Supplementing with vitamin D can help mitigate the pain and depression often associated with type 2 diabetes, says a new study
out of Loyola University in Chicago. Researchers there found that women with the disease who suffered from numbness, tingling and pain in their hands, fingers and legs, as well as those with depression issues, benefited when taking regular high doses of vitamin D.
As reported by the Vitamin D Council, the study aimed to further explain the link between vitamin D deficiency and the pain and depression associated with type 2 diabetes. To do so, they evaluated a group of depressed women who were instructed to take a weekly dose of 50,000 international units (IU) of vitamin D2, which some studies suggest is actually inferior to the more popular vitamin D3.
For six months, the women took the supplement and reported their symptoms to study facilitators. At the beginning of the study, 61 percent of the women reported pain in their legs and feet, while 74 percent reported numbness and tingling in their hands, fingers and legs. But these percentages dropped notably three months into the study, as well as at the six-month conclusion, according to the study’s lead author.
“Pain is a common and often serious problem for women with type 2 diabetes and depression,” says Tom Doyle from Loyola’s Department of Psychiatry and Behavioral Neurosciences. “While further research is needed, D2 supplementation is a promising treatment for both pain and depression in type 2 diabetes.”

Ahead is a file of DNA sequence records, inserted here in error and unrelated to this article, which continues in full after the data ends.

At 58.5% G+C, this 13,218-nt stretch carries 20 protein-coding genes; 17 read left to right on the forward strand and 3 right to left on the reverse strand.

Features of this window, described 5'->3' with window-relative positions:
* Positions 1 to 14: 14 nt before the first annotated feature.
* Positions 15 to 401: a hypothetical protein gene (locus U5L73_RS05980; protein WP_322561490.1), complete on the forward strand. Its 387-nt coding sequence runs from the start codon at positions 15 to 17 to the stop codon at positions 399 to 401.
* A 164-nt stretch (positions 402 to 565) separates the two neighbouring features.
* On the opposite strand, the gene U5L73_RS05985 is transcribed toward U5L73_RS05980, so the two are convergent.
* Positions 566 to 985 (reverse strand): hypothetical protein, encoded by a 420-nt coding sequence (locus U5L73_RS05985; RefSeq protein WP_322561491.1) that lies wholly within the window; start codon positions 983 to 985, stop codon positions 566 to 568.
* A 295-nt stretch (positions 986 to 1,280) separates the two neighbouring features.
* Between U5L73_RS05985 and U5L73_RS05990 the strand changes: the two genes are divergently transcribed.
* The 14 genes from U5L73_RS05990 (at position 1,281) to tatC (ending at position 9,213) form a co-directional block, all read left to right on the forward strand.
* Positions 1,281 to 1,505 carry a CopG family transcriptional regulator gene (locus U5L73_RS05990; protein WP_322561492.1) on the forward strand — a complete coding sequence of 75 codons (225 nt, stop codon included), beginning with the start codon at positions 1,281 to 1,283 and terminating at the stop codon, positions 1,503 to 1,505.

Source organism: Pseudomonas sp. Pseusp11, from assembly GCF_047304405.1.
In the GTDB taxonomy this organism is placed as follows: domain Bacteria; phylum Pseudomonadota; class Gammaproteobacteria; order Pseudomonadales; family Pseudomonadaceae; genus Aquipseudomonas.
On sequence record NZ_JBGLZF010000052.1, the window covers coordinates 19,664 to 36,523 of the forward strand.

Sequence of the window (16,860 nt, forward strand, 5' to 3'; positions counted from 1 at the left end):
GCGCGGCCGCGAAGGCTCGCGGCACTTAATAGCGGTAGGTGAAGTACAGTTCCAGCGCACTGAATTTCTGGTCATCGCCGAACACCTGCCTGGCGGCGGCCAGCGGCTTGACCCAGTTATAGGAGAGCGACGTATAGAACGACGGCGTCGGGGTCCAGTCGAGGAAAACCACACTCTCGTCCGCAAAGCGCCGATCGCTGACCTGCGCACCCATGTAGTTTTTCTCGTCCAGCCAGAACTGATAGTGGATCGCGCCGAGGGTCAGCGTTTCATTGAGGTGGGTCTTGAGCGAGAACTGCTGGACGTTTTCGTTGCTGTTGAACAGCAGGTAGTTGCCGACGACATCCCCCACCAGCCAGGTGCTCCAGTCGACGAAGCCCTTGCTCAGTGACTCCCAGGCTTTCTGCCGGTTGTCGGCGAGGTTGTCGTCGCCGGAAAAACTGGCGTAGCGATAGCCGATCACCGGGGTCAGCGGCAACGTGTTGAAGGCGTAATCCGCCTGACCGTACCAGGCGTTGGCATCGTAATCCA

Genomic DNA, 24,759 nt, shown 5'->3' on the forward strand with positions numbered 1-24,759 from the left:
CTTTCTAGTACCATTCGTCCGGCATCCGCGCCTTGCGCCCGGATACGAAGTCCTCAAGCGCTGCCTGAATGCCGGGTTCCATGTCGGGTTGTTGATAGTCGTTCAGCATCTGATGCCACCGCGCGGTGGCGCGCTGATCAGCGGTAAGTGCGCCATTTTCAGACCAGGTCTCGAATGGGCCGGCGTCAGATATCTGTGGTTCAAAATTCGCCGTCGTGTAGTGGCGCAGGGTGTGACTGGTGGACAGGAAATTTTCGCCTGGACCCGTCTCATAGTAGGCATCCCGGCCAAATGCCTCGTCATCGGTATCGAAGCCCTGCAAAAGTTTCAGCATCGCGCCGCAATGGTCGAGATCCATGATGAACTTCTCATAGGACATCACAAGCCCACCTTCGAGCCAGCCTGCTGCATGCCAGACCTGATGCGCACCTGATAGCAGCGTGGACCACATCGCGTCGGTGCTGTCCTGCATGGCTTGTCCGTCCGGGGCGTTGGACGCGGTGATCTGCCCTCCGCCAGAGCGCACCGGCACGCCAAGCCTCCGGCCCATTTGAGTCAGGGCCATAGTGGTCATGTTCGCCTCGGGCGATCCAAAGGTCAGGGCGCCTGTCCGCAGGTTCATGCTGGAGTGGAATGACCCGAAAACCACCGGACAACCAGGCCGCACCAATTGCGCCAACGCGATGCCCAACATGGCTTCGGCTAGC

NIH grants funding for research into the benefits of vitamin D3 in women with diabetes
Following the release of the study, which was presented at a recent conference held at Loyola’s Health Sciences Campus, the National Institute of Nursing Research, part of the National Institutes of Health (NIH), decided to fund further research into the benefits of vitamin D. This time, however, researchers will look at the benefits of vitamin D3, which is believed to be more bioavailable than vitamin D2, and thus more effective.
“Vitamin D has widespread benefits for our health and certain chronic diseases such as type 2 diabetes,” adds Dr. Sue Penckofer, co-author of the study. “This NIH grant will allow us to shed greater light on understanding the role that this nutrient plays in managing the health of women with diabetes.”
As you may already know, vitamin D deficiency has previously been linked to markers of type 2 diabetes, as well as to neurological pain and depression. A growing body of evidence, for instance, suggests that individuals with low or deficient levels of vitamin D have the highest risk of developing type 2 diabetes later on in life. Vitamin D also appears to play a critical role in regulating pancreatic beta-cell function, insulin action and inflammation.
On the flip side, supplementing with vitamin D can help correct many of the biological functions associated with type 2 diabetes, including insulin sensitivity and blood sugar levels. Though more large-scale intervention studies are needed to verify the benefits of vitamin D intake with regard to type 2 diabetes and its corresponding symptoms, existing evidence already suggests that it can provide substantial benefits.
“Vitamin D acts on the areas of your brain that are linked to depression,” explains the Vitamin D Council. “Lack of vitamin D may also be one of many factors that contribute to a depressed mood.”
To learn more about the importance of vitamin D, be sure to visit the Vitamin D Council’s website: